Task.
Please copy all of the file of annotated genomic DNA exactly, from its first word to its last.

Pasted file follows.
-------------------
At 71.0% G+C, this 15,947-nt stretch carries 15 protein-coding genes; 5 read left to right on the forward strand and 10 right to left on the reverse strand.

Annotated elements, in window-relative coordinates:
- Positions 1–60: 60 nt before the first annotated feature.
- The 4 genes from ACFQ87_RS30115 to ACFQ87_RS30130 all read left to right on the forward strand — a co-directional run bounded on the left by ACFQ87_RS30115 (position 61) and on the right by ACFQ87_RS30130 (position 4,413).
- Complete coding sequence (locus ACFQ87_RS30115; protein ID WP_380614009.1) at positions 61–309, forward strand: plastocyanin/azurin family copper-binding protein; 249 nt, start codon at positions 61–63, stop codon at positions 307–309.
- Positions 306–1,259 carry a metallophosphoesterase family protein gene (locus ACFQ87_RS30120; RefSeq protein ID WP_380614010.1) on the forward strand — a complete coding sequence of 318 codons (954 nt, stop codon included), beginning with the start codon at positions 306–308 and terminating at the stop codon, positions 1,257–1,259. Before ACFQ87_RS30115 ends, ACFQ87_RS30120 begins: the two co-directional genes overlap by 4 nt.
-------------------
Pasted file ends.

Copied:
At 71.0% G+C, this 15,947-nt stretch carries 15 protein-coding genes; 5 read left to right on the forward strand and 10 right to left on the reverse strand.

Annotated elements, in window-relative coordinates:
- Positions 1–60: 60 nt before the first annotated feature.
- The 4 genes from ACFQ87_RS30115 to ACFQ87_RS30130 all read left to right on the forward strand — a co-directional run bounded on the left by ACFQ87_RS30115 (position 61) and on the right by ACFQ87_RS30130 (position 4,413).
- Complete coding sequence (locus ACFQ87_RS30115; protein ID WP_380614009.1) at positions 61–309, forward strand: plastocyanin/azurin family copper-binding protein; 249 nt, start codon at positions 61–63, stop codon at positions 307–309.
- Positions 306–1,259 carry a metallophosphoesterase family protein gene (locus ACFQ87_RS30120; RefSeq protein ID WP_380614010.1) on the forward strand — a complete coding sequence of 318 codons (954 nt, stop codon included), beginning with the start codon at positions 306–308 and terminating at the stop codon, positions 1,257–1,259. Before ACFQ87_RS30115 ends, ACFQ87_RS30120 begins: the two co-directional genes overlap by 4 nt.